The Kiowa writer Scott Momaday passed this week. He was 89. I met him once, when he came to Wallowa County to make the presentation of a horse by the Wood family to the walʔwá ma, or Joseph Band Nez Perce. He’d come across the story of the horse that Chief Joseph told Erskine Wood he’d like when the 14-year-old boy stayed with him at Nespelem on the Colville Reservation in Washington. Erskine’s father, C.E.S. Wood, who had served under General Howard in the Nez Perce War and become a friend of and advocate for Joseph after the war, told the boy to ask the Chief what he might do for him in gratitude for hosting his son. Joseph said he’d like a good pony; the boy thought that his father was a powerful man, and that the Chief should have asked for something more glamorous than a horse, so did not pass the message on to his father. He told the story, and published a diary of his Days with Chief Joseph, years later.Read Rich’s Post →

How the Holocaust resonates today

I recently watched the Ken Burns documentary on “The US and the Holocaust,” some of it for the second time. I have visited the Holocaust Museum in Washington D.C. multiple times. I had a good friend, now deceased, whose US Army Tank unit liberated the Buchenwald concentration camp in 1945. The images of the Nazi genocide from these three sources haunt me. I remember the piles of glasses and shoes at the museum, collected as prisoners were loaded onto trains and into gas chambers. I remember the spiraling towers of photos of communities lost, and the videos of Josef Mengele’s experiments on prisoners—experiments with diseases, amputations, and freezing temperatures. And I can’t get the image of friend Jack recounting a scene at Buchenwald: hand scratches on a wall that prisoners, supposedly dead and hung like animals on a rail, put there on the way from gas chamber to crematorium. Jack scratched an imaginary wall with his own hand as he told the story.Read Rich’s Post →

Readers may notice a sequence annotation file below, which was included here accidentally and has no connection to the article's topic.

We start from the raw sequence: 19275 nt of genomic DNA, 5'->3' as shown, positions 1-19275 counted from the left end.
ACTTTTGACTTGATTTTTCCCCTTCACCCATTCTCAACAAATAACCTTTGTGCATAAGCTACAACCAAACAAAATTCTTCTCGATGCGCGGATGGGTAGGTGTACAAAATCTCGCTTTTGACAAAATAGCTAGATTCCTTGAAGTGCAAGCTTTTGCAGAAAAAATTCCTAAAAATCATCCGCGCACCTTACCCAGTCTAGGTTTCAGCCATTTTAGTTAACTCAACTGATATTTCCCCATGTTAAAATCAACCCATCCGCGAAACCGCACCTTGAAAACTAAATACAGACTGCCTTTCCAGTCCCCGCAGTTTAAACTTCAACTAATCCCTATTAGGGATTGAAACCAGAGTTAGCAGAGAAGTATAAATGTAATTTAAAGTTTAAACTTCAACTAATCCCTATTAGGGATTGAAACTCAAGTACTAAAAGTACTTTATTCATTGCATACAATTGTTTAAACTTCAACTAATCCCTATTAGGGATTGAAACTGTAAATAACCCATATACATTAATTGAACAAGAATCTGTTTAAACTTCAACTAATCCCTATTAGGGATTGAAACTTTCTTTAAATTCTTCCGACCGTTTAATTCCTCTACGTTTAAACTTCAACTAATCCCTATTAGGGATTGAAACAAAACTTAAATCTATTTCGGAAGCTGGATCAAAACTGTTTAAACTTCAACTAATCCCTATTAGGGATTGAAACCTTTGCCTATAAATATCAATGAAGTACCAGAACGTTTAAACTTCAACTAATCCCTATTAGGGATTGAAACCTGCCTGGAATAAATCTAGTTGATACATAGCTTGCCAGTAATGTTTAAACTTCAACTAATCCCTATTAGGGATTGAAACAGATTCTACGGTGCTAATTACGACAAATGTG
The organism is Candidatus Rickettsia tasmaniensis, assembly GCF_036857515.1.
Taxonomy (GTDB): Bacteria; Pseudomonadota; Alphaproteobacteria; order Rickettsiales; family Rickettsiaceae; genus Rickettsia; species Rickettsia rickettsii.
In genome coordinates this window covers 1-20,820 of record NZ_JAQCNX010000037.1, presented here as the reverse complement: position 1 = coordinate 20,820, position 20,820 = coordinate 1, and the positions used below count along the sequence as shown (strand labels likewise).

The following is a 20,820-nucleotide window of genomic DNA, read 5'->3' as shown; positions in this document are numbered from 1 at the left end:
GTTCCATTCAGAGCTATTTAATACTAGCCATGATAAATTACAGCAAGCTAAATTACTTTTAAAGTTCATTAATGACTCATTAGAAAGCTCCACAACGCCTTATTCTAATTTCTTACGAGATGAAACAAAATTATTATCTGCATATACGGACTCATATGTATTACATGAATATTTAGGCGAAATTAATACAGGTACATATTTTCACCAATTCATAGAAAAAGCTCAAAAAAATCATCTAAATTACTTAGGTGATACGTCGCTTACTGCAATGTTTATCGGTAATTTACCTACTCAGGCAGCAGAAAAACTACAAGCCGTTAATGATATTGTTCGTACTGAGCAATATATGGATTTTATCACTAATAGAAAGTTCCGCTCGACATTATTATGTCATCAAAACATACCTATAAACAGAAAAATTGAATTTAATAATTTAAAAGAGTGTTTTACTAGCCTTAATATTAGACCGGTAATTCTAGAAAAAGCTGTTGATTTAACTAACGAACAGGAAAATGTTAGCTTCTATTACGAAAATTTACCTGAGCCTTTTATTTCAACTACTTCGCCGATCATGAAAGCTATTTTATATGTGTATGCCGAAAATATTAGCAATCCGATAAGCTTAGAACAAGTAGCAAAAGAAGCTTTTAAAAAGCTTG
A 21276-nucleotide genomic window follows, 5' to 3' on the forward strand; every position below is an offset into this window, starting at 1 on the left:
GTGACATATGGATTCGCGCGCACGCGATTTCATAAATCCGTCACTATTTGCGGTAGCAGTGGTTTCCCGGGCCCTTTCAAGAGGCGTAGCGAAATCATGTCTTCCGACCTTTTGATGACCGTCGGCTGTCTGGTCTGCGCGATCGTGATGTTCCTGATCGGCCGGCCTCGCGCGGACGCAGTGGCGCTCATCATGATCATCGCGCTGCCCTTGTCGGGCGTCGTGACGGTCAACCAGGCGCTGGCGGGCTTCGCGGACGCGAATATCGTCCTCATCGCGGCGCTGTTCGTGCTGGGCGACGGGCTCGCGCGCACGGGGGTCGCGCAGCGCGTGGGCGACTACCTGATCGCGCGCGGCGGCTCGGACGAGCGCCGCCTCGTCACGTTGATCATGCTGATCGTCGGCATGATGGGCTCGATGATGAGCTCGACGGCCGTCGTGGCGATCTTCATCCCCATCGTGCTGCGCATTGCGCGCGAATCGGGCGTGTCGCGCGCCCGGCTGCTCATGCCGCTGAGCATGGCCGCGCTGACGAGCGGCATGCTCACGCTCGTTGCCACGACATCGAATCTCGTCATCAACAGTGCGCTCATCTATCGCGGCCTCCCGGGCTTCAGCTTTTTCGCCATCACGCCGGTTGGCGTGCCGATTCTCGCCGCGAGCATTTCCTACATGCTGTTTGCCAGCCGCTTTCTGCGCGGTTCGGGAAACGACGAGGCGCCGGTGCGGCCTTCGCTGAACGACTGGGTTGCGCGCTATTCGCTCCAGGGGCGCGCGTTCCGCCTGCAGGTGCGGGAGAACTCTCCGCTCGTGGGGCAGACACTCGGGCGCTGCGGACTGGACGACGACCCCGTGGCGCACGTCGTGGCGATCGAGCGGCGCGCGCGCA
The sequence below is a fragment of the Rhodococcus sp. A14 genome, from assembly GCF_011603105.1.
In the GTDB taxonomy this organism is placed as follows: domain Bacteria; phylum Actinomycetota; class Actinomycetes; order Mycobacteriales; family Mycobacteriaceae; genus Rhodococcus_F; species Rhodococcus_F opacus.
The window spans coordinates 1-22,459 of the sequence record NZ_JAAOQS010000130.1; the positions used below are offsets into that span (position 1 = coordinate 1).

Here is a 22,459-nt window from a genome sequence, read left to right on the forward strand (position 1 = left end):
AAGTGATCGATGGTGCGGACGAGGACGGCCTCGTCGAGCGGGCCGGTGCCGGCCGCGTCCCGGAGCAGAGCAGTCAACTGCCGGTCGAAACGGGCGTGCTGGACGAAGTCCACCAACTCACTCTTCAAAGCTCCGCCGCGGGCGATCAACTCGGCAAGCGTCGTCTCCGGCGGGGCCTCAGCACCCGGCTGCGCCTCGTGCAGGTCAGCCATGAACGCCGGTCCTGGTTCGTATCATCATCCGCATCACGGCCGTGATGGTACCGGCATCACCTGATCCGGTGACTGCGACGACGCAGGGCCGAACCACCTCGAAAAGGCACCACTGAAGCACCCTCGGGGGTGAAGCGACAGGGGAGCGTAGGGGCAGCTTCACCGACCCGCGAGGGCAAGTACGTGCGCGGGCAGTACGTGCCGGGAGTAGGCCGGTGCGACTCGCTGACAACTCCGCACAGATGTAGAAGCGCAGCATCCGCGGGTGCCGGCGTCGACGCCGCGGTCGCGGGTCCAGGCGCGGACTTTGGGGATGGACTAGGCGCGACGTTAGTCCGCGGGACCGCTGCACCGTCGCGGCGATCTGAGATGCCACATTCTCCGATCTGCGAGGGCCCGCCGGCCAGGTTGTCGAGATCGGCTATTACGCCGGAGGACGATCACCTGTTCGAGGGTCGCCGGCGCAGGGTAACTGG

Sea Otter–filling in the pieces

The new issue of the Oregon Historical Quarterly just landed on my desk—and sent me back to the Fall 2023 edition. I am always amazed at the scholarship and the range of topics in OHQ. And sometimes kick myself for not digesting them whole as they show up. There is always something new about the old that helps me understand where we are today.Read Rich’s Post →


My family doesn’t trace lineage to the Mayflower, played no roles in the Revolutionary War or the Civil War. And I don’t remember anyone referring to our grandparents and great grandparents as “migrants”; they were “immigrants,” people from specific European places seeking new lives in America. And, in those days, roughly from the Civil War to 1900, the biggest groups of immigrants to the United States were German speaking people from war-tossed, shifting borderlands across Northern Europe. Further north, Swedes, Danes, and Norwegians joined the emigration to America, theirs an escape from family farms that had been whittled, generation by generation, to parcels unable to support families.Read Rich’s Post →

Marc Jaffe

I just got a brief and beautiful note from Vivienne Jaffe that her husband, Marc Jaffe, had passed on December 31 at the age of 102. Images of Marc, walking in from his morning horseback rides to breakfast at Fishtrap, addressing the Fishtrap audience to tell them about the special place and literature they were part of, driving me from Alvin Josephy’s house in Greenwich Ct to his place in Williamstown, Massachussettes in our last real visit, come flooding back.Read Rich’s Post →

A Good Wallowa County New Year’s Story

About twenty years ago, a group of us started swimming at the foot of Wallowa Lake in June. We swam almost every day, some with wet suits, some bare-skinned. I was always the slowest swimmer in the group, and my distances didn’t match those of my friends. But I was relentless, and soon gave up the wobbly wet suit and still get in over 60 days of summer swims each year!Read Rich’s Post →